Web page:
Residential curbside recycling… it’s a stinky subject that we may not be able to turn our noses up at for much longer…
Do you recycle? We do. But I admit, if it weren’t for the hired hand who comes to our door every week to pick up the contents of our blue bin, we would recycle less. Because recycling is sort of like exercise: if it’s too much hassle, it probably won’t get done.
And no, I don’t wash out and recycle every soup can either. However, I feel a little better about myself when I see the recycling company drive away with a truck full of garbage that would otherwise end up in the Lethbridge landfill.
Curbside recycling is available in Lethbridge, but you will pay for it out of pocket to a private contractor. I personally have no problem with this and am happy to compensate someone for this wonderful convenience. However, many municipalities now offer curbside recycling as a public service. And, as with all public services, they cost money too.
The question is: should residential curbside recycling be provided publicly or privately?
There has been a lot of chatter about integrating doorstep services into Lethbridge’s municipal roster. Our mayor recently posted a comprehensive update on where we’re at with this issue, as a city. What caught my attention was Mayor Spearman’s pointed comments about the very real threat of an impending waste management crisis if we don’t deal with this sooner than later:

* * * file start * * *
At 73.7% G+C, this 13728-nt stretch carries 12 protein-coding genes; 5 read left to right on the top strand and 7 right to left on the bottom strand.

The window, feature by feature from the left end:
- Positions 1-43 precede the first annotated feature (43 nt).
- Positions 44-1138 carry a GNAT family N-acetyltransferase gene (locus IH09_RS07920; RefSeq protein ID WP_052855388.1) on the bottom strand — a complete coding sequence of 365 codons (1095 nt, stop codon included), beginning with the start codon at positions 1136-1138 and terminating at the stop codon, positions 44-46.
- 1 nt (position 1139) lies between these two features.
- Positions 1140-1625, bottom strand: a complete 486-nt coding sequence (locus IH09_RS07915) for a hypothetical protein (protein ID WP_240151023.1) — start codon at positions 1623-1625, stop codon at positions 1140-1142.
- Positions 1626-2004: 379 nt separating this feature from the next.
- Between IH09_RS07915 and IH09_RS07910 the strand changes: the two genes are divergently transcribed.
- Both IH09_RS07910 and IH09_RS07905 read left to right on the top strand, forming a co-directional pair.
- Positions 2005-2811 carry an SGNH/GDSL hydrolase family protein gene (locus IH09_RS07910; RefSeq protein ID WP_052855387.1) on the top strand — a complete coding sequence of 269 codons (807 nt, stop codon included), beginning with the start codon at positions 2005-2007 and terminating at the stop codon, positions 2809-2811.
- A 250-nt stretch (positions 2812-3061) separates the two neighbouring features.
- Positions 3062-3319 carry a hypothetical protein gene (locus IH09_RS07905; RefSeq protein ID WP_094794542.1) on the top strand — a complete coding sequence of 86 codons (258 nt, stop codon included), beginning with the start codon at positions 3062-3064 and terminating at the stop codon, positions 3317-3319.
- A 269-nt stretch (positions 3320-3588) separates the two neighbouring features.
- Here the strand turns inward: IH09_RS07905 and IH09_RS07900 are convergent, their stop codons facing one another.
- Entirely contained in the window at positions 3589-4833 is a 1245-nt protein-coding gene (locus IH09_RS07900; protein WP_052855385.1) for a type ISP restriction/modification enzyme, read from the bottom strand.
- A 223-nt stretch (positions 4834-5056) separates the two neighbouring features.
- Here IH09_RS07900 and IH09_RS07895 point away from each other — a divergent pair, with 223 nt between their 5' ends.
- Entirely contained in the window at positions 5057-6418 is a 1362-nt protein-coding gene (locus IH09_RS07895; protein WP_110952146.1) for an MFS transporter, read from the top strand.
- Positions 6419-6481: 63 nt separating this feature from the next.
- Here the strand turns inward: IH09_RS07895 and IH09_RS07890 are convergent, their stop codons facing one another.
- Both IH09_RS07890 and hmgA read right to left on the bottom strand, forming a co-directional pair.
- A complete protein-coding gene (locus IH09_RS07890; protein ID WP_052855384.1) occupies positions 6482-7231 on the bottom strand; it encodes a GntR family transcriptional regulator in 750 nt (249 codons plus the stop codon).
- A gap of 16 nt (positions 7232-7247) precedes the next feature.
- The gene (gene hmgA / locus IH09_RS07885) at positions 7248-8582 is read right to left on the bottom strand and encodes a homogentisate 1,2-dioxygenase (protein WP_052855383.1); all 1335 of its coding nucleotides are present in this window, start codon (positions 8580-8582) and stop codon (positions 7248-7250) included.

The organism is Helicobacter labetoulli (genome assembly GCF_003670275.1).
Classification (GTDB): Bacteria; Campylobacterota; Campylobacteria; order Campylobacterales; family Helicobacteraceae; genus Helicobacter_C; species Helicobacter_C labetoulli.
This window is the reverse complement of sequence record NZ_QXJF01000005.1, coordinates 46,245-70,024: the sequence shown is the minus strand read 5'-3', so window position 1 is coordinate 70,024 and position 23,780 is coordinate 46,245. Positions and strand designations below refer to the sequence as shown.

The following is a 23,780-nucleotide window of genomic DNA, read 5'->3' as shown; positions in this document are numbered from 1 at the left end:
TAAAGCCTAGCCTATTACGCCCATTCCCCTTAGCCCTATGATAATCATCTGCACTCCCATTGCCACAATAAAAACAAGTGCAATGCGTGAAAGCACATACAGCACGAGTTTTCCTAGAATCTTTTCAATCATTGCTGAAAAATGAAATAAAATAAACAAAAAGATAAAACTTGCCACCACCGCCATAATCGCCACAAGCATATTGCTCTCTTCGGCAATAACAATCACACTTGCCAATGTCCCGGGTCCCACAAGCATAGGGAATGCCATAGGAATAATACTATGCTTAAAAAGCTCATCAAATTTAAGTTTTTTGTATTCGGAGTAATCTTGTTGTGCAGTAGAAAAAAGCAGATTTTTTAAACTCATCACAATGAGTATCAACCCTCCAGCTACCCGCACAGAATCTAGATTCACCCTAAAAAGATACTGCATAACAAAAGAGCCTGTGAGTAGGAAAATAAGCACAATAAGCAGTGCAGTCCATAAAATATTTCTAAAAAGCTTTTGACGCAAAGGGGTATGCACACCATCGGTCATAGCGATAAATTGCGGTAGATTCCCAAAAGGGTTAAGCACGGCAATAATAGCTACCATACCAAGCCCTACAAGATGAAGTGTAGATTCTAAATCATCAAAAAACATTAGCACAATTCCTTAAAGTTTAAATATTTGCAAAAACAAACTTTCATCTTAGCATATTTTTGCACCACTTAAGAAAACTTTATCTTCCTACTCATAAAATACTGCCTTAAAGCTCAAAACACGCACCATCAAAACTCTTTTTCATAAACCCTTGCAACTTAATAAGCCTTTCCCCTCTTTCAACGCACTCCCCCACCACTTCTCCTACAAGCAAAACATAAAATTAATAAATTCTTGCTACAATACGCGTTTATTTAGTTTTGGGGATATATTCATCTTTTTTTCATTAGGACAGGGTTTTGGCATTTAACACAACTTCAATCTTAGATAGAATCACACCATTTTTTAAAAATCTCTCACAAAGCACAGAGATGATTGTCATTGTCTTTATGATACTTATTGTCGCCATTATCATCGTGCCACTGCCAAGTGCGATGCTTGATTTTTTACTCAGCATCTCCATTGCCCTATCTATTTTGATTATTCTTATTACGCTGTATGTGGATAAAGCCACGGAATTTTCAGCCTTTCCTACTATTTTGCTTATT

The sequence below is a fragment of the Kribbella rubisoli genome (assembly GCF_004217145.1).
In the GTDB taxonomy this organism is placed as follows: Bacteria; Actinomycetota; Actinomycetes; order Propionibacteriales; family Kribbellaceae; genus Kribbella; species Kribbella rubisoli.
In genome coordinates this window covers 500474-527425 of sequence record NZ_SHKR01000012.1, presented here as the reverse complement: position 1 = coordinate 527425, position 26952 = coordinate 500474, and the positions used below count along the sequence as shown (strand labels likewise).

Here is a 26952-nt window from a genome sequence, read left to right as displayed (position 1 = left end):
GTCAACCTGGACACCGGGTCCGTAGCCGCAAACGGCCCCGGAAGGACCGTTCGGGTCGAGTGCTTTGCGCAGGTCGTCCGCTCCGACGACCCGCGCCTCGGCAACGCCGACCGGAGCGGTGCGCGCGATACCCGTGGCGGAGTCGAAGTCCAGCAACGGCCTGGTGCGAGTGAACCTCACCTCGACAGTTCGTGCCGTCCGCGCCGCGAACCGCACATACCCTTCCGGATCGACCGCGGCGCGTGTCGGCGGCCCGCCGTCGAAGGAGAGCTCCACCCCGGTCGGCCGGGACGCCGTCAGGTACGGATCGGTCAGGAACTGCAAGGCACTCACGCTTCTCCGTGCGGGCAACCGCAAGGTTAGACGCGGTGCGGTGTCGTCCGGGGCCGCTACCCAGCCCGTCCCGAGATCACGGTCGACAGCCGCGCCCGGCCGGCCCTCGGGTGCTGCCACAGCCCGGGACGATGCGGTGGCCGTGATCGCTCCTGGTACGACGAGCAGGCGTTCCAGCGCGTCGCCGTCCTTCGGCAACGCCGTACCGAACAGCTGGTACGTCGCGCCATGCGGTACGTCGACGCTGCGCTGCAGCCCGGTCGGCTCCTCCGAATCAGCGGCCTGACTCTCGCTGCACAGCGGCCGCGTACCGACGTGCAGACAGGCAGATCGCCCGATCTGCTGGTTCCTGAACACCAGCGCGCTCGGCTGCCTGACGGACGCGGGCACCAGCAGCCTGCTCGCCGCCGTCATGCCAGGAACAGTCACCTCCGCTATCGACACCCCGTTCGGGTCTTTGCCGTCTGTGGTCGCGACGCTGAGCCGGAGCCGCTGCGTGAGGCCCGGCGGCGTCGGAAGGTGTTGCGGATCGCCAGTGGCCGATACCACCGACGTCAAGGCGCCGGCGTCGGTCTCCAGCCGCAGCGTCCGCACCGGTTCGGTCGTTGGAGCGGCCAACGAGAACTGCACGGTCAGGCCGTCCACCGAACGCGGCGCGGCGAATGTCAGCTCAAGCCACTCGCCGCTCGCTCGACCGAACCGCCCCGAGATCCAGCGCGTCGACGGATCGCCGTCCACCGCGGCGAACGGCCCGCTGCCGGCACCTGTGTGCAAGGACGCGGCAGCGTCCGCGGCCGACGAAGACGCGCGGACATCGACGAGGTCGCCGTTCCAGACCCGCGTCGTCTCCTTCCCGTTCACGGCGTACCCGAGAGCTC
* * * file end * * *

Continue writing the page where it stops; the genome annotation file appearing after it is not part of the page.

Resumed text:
I want to assure you that the concept of curbside recycling is not just a feel-good exercise. Curbside recycling has been in practice in other cities for decades. While I commend all residents who use the current drop-off depots, the fact remains that a high proportion of residents do not. The result is that only 10 per cent of the residential waste in Lethbridge is diverted from the landfill through the existing recycling stations. Through other diversion programs such as e-waste, yard waste and branch chipping, another 10 per cent is diverted.
In most cities, the residential waste diversion rate is 40 per cent or more, and they are continually seeking to increase their diversion rates to much higher levels. The main contributing factor to our comparatively poor rate of waste diversion in Lethbridge has been identified as convenience. I doubt that there are many in our city who are proud of our community’s performance to date regarding waste diversion.
An important consideration is that we have about eight years of capacity left in the existing, provincially approved waste cells at our landfill. Any efforts to divert waste away from the landfill will extend the life of the landfill and defer future costs associated with landfill development. We are in the process of seeking provincial approvals required to expand the landfill. By increasing diversion rates, we will extend the life of our landfill capacity.
~ Chris Spearman, Mayor’s Monthly Column, City of Lethbridge, January 16, 2015
Landfill management is no small task… or cost. Neither is shopping for massive swaths of land to annex for such an operation. As a citizen of Lethbridge, curbside recycling is suddenly at the forefront of my mind.
Pubic or private, nothing in a free society is actually free.
There is a cost to everything we do or don’t do in our communities. Spearman says that publicly provided curbside services would add $10-$20 per month to our utility bills. I don’t know how a public service compares to recycling options offered by a private contractor, but our private doorstep service costs just under $200 per year. Hmm…
Do you feel private citizens ought to make the decision for themselves? Given we all contribute to the landfill (unless you’re a squirrel), who’s responsibility is it to ensure that we minimize municipal waste? Feel free to share your thoughts in the comments.